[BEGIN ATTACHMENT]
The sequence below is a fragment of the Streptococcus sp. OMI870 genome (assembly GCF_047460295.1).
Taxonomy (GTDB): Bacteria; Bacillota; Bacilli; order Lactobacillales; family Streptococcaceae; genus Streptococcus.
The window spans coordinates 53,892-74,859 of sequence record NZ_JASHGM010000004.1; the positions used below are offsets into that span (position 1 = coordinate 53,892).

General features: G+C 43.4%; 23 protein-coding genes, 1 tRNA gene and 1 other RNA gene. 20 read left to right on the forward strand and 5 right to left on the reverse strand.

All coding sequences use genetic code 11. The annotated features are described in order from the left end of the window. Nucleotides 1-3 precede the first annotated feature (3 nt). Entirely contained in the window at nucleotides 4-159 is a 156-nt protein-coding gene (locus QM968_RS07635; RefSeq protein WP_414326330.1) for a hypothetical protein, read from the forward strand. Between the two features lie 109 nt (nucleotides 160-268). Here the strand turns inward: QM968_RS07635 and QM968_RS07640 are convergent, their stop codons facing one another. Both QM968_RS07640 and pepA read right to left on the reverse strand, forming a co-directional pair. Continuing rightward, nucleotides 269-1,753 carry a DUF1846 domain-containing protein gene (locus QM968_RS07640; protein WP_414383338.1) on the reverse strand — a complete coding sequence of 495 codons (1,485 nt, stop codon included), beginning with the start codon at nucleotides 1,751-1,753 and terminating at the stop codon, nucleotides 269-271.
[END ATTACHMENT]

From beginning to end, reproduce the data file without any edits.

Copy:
The sequence below is a fragment of the Streptococcus sp. OMI870 genome (assembly GCF_047460295.1).
Taxonomy (GTDB): Bacteria; Bacillota; Bacilli; order Lactobacillales; family Streptococcaceae; genus Streptococcus.
The window spans coordinates 53,892-74,859 of sequence record NZ_JASHGM010000004.1; the positions used below are offsets into that span (position 1 = coordinate 53,892).

General features: G+C 43.4%; 23 protein-coding genes, 1 tRNA gene and 1 other RNA gene. 20 read left to right on the forward strand and 5 right to left on the reverse strand.

All coding sequences use genetic code 11. The annotated features are described in order from the left end of the window. Nucleotides 1-3 precede the first annotated feature (3 nt). Entirely contained in the window at nucleotides 4-159 is a 156-nt protein-coding gene (locus QM968_RS07635; RefSeq protein WP_414326330.1) for a hypothetical protein, read from the forward strand. Between the two features lie 109 nt (nucleotides 160-268). Here the strand turns inward: QM968_RS07635 and QM968_RS07640 are convergent, their stop codons facing one another. Both QM968_RS07640 and pepA read right to left on the reverse strand, forming a co-directional pair. Continuing rightward, nucleotides 269-1,753 carry a DUF1846 domain-containing protein gene (locus QM968_RS07640; protein WP_414383338.1) on the reverse strand — a complete coding sequence of 495 codons (1,485 nt, stop codon included), beginning with the start codon at nucleotides 1,751-1,753 and terminating at the stop codon, nucleotides 269-271.